A film by Hubert Sauper
Winner Best Documentary, European Film Awards
Winner Vienna Film Award, Viennale, 2004
Running time: 107 mins
Country of origin: France / Austria / Belgium
Language: English / Russian / Swahili
Screen Ratio: 1.66
Sound: Dolby SRD
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TIME OUT London
"A fascinating cautionary tale in the guise of a documentary
showing how, in the age of globalisation, things can evolve in
the worst possible of unforeseen ways. Witty, incisive, heartbreaking,
angry, shocking, and very imaginative, it's yet further
proof that Austrian film-makers are now getting things right."
“Fascinatingly detailed and enriched by the candor and dignity
of its shockingly deprived interview subjects. Sauper also has
an admirable facility for getting close enough to his remarkably
unguarded subjects - the pilots, politicians, factory owners, etc.
- to show them not as villains, but as people.”
THE TIMES UK
“Billed as a study of the Nile perch, a ruthlessly effective
predator introduced into Lake Victoria 30 years ago, Darwin's
Nightmare is in fact hardly about that at all. True, these giant
fish are a constant presence in Hubert Sauper's sobering
documentary, but the focus is not the lake's ecosystem but the
personal stories of those who work in the fishing, filleting and
transport industries that have colonised the Tanzanian shore.
Every day, vast Russian planes arrive in Mwanza airport in the
north west of the country, leaving with a daily cargo of 500 tons
of Nile perch destined for the Russian and European markets.
What these planes carry on their way into Africa is a mystery
that nobody wants to talk about, until a solitary, subdued pilot
admits that he flies tanks and other weapons into Angola.
That's where the real money lies. The fish are simply a bonus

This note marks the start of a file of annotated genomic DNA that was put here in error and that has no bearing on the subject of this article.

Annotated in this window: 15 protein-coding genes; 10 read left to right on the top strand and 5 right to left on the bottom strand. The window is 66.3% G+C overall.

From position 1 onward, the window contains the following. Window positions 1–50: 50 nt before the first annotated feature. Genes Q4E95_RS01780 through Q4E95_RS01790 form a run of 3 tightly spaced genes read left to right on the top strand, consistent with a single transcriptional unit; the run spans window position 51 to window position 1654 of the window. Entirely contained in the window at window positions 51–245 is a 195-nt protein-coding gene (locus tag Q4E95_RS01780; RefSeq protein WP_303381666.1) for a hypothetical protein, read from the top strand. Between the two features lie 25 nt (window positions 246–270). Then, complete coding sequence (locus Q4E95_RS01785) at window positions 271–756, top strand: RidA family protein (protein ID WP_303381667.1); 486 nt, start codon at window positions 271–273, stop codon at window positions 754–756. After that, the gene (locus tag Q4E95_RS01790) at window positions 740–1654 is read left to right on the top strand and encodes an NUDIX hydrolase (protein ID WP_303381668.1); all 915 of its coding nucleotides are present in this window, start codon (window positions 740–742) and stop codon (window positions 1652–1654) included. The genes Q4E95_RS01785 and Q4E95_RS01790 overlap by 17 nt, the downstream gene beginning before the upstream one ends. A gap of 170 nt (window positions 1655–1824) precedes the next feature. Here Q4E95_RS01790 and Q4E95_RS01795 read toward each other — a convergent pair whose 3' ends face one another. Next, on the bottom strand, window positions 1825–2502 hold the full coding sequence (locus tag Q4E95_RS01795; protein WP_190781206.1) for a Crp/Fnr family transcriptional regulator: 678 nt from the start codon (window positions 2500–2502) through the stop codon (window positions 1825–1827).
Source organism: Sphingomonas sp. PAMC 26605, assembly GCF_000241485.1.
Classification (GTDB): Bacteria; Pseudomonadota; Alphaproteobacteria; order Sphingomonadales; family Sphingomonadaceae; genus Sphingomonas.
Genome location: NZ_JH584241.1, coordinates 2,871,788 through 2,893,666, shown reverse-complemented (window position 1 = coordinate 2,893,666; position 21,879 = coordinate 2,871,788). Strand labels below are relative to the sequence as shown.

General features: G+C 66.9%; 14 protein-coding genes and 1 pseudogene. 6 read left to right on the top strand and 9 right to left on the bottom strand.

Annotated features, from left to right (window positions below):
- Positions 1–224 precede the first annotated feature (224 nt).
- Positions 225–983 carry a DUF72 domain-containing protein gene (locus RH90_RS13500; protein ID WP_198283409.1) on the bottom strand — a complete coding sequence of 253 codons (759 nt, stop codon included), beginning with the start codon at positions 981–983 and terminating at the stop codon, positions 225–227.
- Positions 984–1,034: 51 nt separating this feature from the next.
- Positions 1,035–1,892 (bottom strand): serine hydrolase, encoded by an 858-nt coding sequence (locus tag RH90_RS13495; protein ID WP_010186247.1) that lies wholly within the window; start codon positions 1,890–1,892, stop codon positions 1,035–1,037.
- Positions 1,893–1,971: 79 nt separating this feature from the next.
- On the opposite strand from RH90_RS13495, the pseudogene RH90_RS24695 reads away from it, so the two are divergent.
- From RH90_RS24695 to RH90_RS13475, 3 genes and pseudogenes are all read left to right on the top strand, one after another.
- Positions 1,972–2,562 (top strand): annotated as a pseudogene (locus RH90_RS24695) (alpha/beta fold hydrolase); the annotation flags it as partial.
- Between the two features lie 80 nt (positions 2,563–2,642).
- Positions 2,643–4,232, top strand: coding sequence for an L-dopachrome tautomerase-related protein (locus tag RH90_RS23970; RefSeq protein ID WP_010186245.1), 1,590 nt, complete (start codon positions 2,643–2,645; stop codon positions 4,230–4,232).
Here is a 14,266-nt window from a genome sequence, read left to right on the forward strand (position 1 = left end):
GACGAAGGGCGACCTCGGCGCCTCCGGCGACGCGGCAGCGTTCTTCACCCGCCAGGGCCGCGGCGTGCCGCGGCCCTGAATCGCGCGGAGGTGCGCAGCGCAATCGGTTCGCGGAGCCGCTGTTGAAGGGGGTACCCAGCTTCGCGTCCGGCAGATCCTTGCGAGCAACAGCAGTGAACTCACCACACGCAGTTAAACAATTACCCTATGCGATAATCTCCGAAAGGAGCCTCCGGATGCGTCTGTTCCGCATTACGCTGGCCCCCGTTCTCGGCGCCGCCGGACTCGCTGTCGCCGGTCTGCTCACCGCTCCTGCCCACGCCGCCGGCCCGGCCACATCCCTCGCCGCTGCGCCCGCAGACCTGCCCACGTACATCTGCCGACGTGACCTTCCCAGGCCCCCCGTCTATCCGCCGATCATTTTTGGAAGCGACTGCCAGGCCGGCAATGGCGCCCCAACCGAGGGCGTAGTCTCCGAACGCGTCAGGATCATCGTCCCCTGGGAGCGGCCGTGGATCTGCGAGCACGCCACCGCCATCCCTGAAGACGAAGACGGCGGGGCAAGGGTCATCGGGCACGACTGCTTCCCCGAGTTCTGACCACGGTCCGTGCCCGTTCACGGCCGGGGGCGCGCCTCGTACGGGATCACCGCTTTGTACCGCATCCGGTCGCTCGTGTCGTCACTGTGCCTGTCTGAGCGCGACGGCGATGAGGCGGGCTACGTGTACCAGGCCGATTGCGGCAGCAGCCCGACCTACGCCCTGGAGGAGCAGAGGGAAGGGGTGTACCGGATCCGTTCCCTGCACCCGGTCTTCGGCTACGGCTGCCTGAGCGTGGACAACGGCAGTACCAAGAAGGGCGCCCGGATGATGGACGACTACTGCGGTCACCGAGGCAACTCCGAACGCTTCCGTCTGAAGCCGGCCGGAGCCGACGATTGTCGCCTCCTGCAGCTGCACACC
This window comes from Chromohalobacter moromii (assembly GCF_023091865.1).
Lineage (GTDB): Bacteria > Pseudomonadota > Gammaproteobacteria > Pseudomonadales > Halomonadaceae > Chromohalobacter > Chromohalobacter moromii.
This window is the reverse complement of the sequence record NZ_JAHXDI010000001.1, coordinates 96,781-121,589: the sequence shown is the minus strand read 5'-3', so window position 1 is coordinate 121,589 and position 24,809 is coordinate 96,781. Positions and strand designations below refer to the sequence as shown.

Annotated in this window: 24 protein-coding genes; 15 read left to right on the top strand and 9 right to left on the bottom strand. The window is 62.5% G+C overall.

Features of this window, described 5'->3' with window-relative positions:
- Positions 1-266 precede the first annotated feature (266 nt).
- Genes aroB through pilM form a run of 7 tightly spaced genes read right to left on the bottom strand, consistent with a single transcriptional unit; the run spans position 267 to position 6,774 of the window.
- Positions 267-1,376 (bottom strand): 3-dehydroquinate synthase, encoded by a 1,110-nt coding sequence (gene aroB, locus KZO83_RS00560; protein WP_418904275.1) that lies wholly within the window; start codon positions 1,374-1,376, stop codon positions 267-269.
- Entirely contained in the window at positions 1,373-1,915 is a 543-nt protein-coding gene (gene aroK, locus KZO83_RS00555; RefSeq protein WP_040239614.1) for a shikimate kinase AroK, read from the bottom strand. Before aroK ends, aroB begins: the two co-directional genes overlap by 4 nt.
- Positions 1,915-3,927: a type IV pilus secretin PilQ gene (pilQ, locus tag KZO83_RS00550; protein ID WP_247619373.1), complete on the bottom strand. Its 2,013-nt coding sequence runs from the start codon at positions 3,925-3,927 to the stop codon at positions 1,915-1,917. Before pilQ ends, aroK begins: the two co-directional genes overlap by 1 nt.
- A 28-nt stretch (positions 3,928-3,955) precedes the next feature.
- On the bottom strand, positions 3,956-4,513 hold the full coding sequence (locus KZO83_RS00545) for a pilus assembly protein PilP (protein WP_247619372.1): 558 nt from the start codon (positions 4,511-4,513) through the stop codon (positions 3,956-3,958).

that fill up the planes on the flight back to Europe.
Most of the local people involved with the Nile perch have no
idea about the hardware passing through their country. Many
are grateful to the industry for the employment it provides, but it
attracts domestic problems too. The job hunters flooding into
the area encourage the spread of AIDS, while the large number
of men with a little cash in their pockets and nothing to spend it
on allows prostitution to flourish.
The cruellest irony is that while so much fish is exported to
Europe, Tanzania itself is struggling to avoid famine, so a
secondary industry has grown up drying and roasting the
decayed, discarded fish carcasses, salvaging what
nourishment remains. How much blame can be pinned on the
fishing industry and how much should more properly be
attributed to Africa's wider problems is open to question, but
this is a desperately sad story, told by people who accept their
plight with astonishing serenity. It is a great injustice that not all
of them live through to the end of filming.”
WINNER - Best Documentary 2004 - European Film
WINNER - Europa Cinemas Label Jury Award -
WINNER - Vienna Film Prize - Viennale
WINNER - NFB Documentary Award - Montreal
WINNER - Best Film - Copenhagen Dox